What Darwin Saw: The Journey That Changed the World by Rosalyn Schanzer
What Darwin Saw: The Journey That Changed the World by Rosalyn Schanzer

Charles Darwin & His Evolutionary Worldview

6. Introduce Charles Darwin, his beliefs, and his interpretations.

  • Specification & natural selection are observed in nature. Remember that involve the loss or redistribution of existing info that God placed in the DNA of the various kinds of plants and animals. They don't generate any new information that wasn't already there from God's design.
  • Specification & natural selection were observed by Charles Darwin when he took his famous voyage in the HMS Beagle from 1831-1836. While on the voyage, he read books from men who were moving away from the idea that God created the world and that the Bible is true. While on his journey, he saw amazing testaments to God's creativity and might works. Instead of praising God, he sought other interpretations, which would later lay the foundations for Macro-evolution.
  • Flip through the pictures from What Darwin Saw: The Journey That Changed the World by Rosalyn Schanzer while summarizing his adventures and observations while on the HMS Beagle. As you summarize, point out some of the times when he makes assumptions from his worldview that contradict a Christian worldview.
  • Despite what Darwin is well-known for, he did believe in God, though not in Jesus or the Bible. He did really struggle with how complex many of the designs of nature are and how they do seem to point to a Designer, but he'd then ultimately conclude that everything evolved by chance.

You will need:

  • the book What Darwin Saw: The Journey That Changed the World by Rosalyn Schanzer

What Darwin Saw: The Journey That Changed the World
What Darwin Saw: The Journey That Changed the World

We read through a number of children's picture books on Charles Darwin. This was our favorite. The illustrations are beautiful and capture the attention of both younger and older children (even teens). I love that the text actually comes from Darwin's journals and letters. This book does mention "millions of years" and includes evolutionary ideas.

 

Mystery Item Identification & Worldviews

7. Mystery item identification: In order to demonstrate the importance of worldviews when drawing conclusions about the world around us, have the students attempt to identify an item based on what they can observe.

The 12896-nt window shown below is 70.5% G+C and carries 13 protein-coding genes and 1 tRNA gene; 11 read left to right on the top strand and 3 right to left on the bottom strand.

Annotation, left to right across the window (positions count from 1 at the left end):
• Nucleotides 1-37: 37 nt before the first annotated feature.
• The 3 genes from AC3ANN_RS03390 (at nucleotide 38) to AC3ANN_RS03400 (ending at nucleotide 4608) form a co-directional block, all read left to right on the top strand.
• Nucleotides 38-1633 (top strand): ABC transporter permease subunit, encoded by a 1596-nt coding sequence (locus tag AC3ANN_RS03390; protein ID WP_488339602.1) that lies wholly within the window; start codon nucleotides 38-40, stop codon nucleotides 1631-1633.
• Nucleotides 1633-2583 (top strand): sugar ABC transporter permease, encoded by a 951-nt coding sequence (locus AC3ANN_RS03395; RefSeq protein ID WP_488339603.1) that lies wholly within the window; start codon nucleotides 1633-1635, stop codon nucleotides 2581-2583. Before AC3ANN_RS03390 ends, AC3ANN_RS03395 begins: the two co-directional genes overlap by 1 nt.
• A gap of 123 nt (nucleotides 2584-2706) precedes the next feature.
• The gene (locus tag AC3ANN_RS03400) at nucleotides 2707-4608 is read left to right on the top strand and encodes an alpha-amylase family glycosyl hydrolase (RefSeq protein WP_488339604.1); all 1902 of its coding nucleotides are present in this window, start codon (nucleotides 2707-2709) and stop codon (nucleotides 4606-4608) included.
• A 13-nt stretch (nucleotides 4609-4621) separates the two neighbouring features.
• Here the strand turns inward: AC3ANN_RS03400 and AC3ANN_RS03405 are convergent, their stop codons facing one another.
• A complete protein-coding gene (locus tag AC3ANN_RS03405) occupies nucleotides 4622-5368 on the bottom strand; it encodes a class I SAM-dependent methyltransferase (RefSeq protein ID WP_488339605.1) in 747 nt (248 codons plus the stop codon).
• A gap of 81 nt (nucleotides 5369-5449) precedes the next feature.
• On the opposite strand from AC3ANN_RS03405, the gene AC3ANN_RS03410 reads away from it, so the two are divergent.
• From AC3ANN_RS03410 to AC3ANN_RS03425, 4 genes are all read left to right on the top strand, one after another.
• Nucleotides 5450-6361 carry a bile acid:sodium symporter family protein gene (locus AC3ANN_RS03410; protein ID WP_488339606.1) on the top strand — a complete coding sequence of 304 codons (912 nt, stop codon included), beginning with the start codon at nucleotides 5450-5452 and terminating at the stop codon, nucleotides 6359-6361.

• Before class I smashed an old cassette tape with a small sledge hammer. I then took less than half of the smashed pieces. I separated the pieces into a small pile so that each table would have some.
  • Tell the class that I want them to figure out what these items were from. They are smaller pieces from a bigger object.
  • Ask:
  • What did this look like before it was destroyed? It was a piece from something. What do you think it was from?
  • How old was this? What year was it made?
  • Where did this come from originally? Where was it made? Was it made in China? In Thailand? At my house?
  • How was the object used? Was it a rope I used to tie up bales of hay? Was it a cup that I used to plant plants in?
  • What color was the original object?
  • How was the object destroyed?
  • Draw what it was. Have the students draw a picture of what they think the original item looked like. [Most of my students drew a car.]
  • Reveal to them the true answers to all these questions.
  • If you used a cassette tape (or a VHS tape) as your mystery item and the students ask, "What's that?", it will be a great opportunity to discuss how scientists sometimes have to piece together parts of an animal that they've never seen & is now extinct.
  • Explain: Scientists often try to determine the answers to questions about the past using just a tiny piece of evidence from the present. For example, they may take a tooth and some bones and come up with their idea of how an animal or person looked and what it was like. But they cannot know for sure what the creature or person looked like, how it behaved, or how or where it lived. The bones could have been transported by a flood from their original location to the location where they were found, for example. They cannot determine skin color, or even how old the bones are without making lots of assumptions. They also cannot determine exactly how the creature died. Perhaps it was already dead before it was buried. Perhaps it died in a flood. Perhaps another animal killed it. The worldview a scientist has chosen will influence his/her interpretation of the evidence. We can only know the truth if there was an eyewitness. The Bible records an eyewitness account of what happened in the beginning. God created all things and tells us about it in His Word!

You will need:

  • pieces of a multi-colored mystery item that has been seriously destroyed: Find an object you don't mind destroying (a cassette tape; a cup; a piece of hardware; etc. The more obscure or unusual the object, the better). Break (or tear) the object into pieces in a creative way (cut it with a saw; crush it with pliers; drop it out a window; drive the car over it). Select less than half of the pieces of the broken object to show to the students. Be certain there is no way the students could know what the original object looked like.

(This object lesson came from https://answersingenesis.org/dinosaurs/when-did-dinosaurs-live/the-great-dinosaur-mystery-solved-object-lesson-1/ .)